This could have lead to a reform of the Catholic church without a split from the Church, so why did Germans, Scandanavians and English split from the Catholic Church? Because the Rulers of these regions wanted more power over the Church, and the pope's main enforcer, the Holy Roman Emperor no longer had the power to enforce unity.

This lack of power was ironically due to the Pope's own policies against the Holy Roman Emperor in previous centuries. The pope supported the Northern Italians and German Barons against the Emperor leading to defeat in Northern Italy and appeasement in Germany. In time this lead to further decentralisation of the empire which culminated the a religious 'civil war', the thirty years war that destroyed Germany and German religious unity. The Holy Roman Emperor could not enforce Catholicism on his subjects, it's princes chose there own flavors of Protestantism (Luther, Calvin, etc.)
30 years war between protestants and Catholics in 17th century.


Islam (Green) splits from Christianity (Blue, Red, Purple) with Mohammads teachings & Muslim Conquests
Sunni (Green) splits from Shia (dark green) with Ismail I of Persia
Roman Catholic splits from Eastern Orthodox with Pope Leo IX
Protestants (Purple) split with Catholics (Blue) after Martin Luther

So why blame Constantine?

Putting it simply, Constantine shouldn't have just deferred the decision making at the council of nicea to bishops and shouldn't have accepted such a divisive outcome to the council. He was the ultimate decision maker and had been using Christianity for political gain. It happens all the time with politicians who don't necessarily care too much about what the ideology they're using for their own succes is actually about... For example Trump said the bible is his favourite book, but when asked about what his favourite verse is - just says "I like all of it". Now the irony that Constantine didn't care or believe in the religion he contributed to the institutionalisation of isn't lost on me, but it's just life.
On the assumption that the critique that St. John of Damascus made of Islam is true, and further on the assumption that had the resolution to the arian controversy been more moderate, then either islam would never have arisen (arguably it would anyway, given say Joesph Smith) OR it would have arisen as a more reconcilable "heresy" (Islam was originally classified as a heresy not a seperate religion).
If that assumption holds true, then the church ends up being more flexible around doctrine, Muhammad's heresy could fit in the envelope (and the east west schism would have been less likely, which is likely to have impacted the crusades, especially the 4th). Therefore, even if the saracens (how arab desert dwellers were identified originally, not by their religion but by where they came from) had conquered large swathes or all of the eastern empire, they would likely learn greek and be assimilated much like the mongols were in china into the christian 'greek' religion (let's face it, the new testiment was written in greek) would be far more compromising and therefore more unifying.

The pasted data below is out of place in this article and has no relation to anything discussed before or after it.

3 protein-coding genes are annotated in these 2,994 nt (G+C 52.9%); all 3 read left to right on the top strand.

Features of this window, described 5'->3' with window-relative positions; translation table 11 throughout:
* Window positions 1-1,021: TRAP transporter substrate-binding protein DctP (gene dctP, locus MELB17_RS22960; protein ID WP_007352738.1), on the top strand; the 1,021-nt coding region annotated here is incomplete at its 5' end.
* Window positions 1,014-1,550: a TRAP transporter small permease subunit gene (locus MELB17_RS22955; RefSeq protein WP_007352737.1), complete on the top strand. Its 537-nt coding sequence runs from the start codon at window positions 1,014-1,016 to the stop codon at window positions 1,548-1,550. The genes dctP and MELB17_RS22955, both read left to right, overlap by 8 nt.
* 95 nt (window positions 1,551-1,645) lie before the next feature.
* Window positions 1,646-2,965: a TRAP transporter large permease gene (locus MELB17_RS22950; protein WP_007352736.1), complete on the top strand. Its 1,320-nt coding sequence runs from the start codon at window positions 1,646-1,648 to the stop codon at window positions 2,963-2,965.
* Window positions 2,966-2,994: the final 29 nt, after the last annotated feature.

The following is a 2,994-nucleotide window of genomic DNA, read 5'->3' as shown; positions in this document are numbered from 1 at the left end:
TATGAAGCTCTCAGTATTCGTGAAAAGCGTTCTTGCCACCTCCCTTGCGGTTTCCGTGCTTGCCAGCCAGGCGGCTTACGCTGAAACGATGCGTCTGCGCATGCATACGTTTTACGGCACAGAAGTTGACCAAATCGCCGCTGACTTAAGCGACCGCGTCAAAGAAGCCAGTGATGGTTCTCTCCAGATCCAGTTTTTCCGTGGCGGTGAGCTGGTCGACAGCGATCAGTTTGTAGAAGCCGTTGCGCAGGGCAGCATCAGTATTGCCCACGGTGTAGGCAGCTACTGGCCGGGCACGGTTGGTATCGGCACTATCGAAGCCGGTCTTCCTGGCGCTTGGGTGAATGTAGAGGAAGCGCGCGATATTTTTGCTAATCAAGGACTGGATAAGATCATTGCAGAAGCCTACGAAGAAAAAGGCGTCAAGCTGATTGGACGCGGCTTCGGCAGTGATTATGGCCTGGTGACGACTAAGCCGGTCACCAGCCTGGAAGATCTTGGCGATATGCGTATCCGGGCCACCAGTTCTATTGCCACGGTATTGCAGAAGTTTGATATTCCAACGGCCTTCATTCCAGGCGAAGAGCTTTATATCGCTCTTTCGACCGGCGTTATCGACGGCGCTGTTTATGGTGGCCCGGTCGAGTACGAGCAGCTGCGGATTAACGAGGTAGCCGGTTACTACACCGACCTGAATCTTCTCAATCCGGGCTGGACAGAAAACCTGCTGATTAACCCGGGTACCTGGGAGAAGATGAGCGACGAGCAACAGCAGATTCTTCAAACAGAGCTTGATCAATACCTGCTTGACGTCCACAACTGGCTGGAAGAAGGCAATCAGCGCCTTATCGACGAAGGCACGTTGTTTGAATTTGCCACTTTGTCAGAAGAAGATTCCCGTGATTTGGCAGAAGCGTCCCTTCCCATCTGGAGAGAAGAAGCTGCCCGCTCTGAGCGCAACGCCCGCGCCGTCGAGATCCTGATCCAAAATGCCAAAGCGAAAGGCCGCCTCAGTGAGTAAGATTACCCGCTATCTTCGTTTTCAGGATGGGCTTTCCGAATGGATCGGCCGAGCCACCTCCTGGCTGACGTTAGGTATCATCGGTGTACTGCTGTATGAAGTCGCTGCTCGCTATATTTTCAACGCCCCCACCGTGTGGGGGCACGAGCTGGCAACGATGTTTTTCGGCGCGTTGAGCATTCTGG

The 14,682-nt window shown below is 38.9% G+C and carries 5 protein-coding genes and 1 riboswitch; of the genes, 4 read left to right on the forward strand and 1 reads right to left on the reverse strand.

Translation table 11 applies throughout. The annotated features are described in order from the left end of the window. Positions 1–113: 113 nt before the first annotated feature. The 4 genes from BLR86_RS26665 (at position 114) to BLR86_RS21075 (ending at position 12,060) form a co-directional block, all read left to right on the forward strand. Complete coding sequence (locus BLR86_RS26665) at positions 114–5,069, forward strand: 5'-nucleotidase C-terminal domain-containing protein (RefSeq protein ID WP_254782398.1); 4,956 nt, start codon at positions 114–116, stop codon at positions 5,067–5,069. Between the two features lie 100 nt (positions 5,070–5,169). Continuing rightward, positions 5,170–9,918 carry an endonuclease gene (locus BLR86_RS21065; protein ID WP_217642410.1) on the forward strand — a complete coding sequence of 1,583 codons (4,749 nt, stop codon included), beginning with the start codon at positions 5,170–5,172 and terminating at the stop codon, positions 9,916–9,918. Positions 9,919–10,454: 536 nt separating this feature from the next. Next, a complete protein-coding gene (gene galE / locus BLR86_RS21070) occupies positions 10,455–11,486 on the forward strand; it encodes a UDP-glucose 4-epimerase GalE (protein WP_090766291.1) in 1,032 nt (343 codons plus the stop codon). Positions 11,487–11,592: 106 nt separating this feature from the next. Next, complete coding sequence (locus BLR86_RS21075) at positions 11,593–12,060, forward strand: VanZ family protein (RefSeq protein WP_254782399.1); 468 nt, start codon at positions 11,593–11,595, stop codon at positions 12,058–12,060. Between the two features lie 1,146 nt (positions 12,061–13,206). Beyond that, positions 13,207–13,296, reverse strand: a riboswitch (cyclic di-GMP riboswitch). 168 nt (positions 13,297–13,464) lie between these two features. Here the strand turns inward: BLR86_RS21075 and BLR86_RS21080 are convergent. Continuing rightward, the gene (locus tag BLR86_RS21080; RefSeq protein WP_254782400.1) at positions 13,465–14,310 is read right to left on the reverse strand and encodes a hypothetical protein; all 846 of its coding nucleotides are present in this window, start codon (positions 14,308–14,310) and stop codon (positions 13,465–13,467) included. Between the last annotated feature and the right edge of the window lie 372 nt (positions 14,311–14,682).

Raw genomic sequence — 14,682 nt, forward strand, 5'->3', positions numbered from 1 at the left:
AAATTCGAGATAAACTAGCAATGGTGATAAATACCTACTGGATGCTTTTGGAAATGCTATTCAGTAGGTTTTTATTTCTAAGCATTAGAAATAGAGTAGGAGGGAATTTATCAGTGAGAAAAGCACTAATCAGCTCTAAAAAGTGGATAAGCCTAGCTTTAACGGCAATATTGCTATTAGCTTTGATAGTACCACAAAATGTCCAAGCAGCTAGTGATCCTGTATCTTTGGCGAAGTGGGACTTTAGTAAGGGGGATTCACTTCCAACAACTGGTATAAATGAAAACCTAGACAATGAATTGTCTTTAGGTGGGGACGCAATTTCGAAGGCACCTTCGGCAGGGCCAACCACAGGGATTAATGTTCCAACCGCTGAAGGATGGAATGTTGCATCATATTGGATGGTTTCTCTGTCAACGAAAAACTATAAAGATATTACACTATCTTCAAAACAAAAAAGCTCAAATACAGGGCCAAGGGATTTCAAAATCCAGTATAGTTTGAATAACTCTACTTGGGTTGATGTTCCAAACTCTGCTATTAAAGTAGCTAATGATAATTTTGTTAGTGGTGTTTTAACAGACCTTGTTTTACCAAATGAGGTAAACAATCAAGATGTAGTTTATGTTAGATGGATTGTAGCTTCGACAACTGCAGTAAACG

Now, specifially to asia minor this does assume that inland anatolians would not be assimilated if a christian religion was more tolerant of heresy, while a counterpoint could be made that inland anatolians were assimilated by the turks because they had more in common with nomadic turks then costal dwelling greeks.
Why is this Constantines fault - well while he had the 'divinely inspired' dream about Christianity, used it as a rallying call and won a civil war, he didn't even necessarily believe in it, and if he did maybe he was an arianist. So why the big push for trinitarianism? The reason is he didn't care - he just wanted a unifying ideology, and he deferred complete authority over the proceeding to bishops who excommunicated and exiled arius, but his 'heresy' lived on for centuries, arguably 'inspiring' (if not divinely inspiring) islam. If he had taken a more active role in the proceedings, he would have no doubt elected for a more pragmatic outcome. He didn't see what the big deal was, he jusrt wanted a unifying force for the empire that wasn't emperor worship (which had been the way things worked previously).
St John's view: "From that time to the present a false prophet named Mohammed has appeared in their midst. This man, after having chanced upon the Old and New Testaments and likewise, it seems, having conversed with an Arian monk, devised his own heresy." - This is a statement I believe because I don't believe in God or divine inspiration: I don't think angels visited Muhammad, or that a gospel written in greek in ~70 ad about an aramaic guy who died in ~30 ad is factually correct. I do however understand how a religion can act as a catalyst for cultural assimilation. Look at latin america, or wesern europe, or the arabic word if you need examples.